Is Love in the Air? Human Pheromones and Axillary Chemistry by George Preti
February 9, 2012 | James Kohl
American Chemical Society (ACS Webinars™)
Given the forthcoming Valentine’s Day celebrations, this timely hour-long presentation by Dr. George Preti may be the most informative presentation on pheromones, including human pheromones that will ever be available ~ unless I am asked to present one (just kidding). George is the greatest! Meanwhile, my comments on his presentation may help to interest others in what he has to say about the chemistry of pheromones. I recommend his presentation without reservation, although he does not favorably represent most pheromone-enhanced products, and hope the comments below will be added to the ACS site. In case they are not, here is what I submitted:
Comment 1: I thank George for featuring my product “The Scent of Eros” in this excellent presentation about scientific facts and pheromones, including human pheromones. I will clarify the fact that my product does not contain androstenone, like the others George featured. It does contain androstenol which his work has shown alters levels of luteinizing hormone and mood in women.
At the 2011 annual meeting of the Association for Chemoreception Sciences, results from a study of college women were presented that showed this mixture of androstenol and androsterone (a primate specific indicator of reproductive fitness found in its highest concentrations in men) increased women’s observed flirtatious behavior and self-reported level of attraction to a man wearing the mixture (during a 15-minute interaction). The poster presentation is available on the New York Academy of Sciences Faculty of 1000 site at the following URL: http://posters.f1000.com/P1387 Although Dr. Preti was unable to attend the meeting where these results were presented, it would be interesting to hear what he has to say about them because they link an insect model of pheromones and behavior to my mammalian model. In this regard, I suggest that interested individuals also read my award-winning peer reviewed articles, my book, and my book chapter in the Handbook of the Evolution of Human Sexuality. Again, thanks to George for advancing the science of human pheromones. Few people are as qualified as he is to do so.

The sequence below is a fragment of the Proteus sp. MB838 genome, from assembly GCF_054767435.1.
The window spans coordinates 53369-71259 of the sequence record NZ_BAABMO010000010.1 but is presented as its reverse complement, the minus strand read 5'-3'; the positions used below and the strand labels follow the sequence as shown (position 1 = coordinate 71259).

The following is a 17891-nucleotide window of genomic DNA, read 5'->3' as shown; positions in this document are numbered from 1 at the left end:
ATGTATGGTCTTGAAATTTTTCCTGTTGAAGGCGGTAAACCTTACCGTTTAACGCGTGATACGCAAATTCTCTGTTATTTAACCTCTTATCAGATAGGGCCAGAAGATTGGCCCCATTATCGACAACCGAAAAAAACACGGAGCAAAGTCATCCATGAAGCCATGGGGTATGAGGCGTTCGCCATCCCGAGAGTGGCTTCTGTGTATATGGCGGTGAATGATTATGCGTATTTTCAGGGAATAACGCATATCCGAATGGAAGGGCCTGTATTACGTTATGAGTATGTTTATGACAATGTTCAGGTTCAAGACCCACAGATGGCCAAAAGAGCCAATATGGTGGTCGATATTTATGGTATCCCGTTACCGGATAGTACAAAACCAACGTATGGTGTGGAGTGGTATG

Comment 2: What’s left after Dr. Preti’s excellent presentation on the chemistry of pheromones is their representation including cause and effect at the level of molecular biology. For example, watch for: Kohl JV (in press) Human pheromones and food odors: Epigenetic influences on the socioaffective nature of evolved behaviors. Socioaffective Neuroscience & Psychology. Abstract: Olfactory cues directly link the environment to gene expression. Two types of olfactory cues, food odors and social odors, alter genetically predisposed hormone-mediated activity in the mammalian brain. The honeybee is a model organism for understanding the epigenetic link from food odors and social odors to neural networks of the mammalian brain, which ultimately determine human behavior. Pertinent aspects that extend the honeybee model to human behavior include bottom-up followed by top-down gene, cell, tissue, organ, organ-system, and organism reciprocity; neurophysiological effects of food odors and of sexually dimorphic, species-specific social odors; a model of motor function required for social selection that precedes sexual selection; and hormonal effects that link current neuroscience to social science affects on the development of animal behavior. As the psychological influence of food odors and social orders is examined in detail, the socioaffective nature of olfactory cues on the biologically based development of sexual preferences across all species that sexually reproduce becomes clearer.
If you can grasp how food odors influence your behavior, you can probably grasp how social odors, called pheromones, influence your behavior. It’s the same way that pheromones and food odors influence behavior in every species. That means you don’t need to understand the required chemistry or molecular biology, you need only have common sense. And the only sense that’s common to all species on this planet is the sense of smell (represented as one of the chemical senses in species from microbes to man). So if you think the appeal of food or other people is a function of what you see (or hear), it’s time to come to your senses.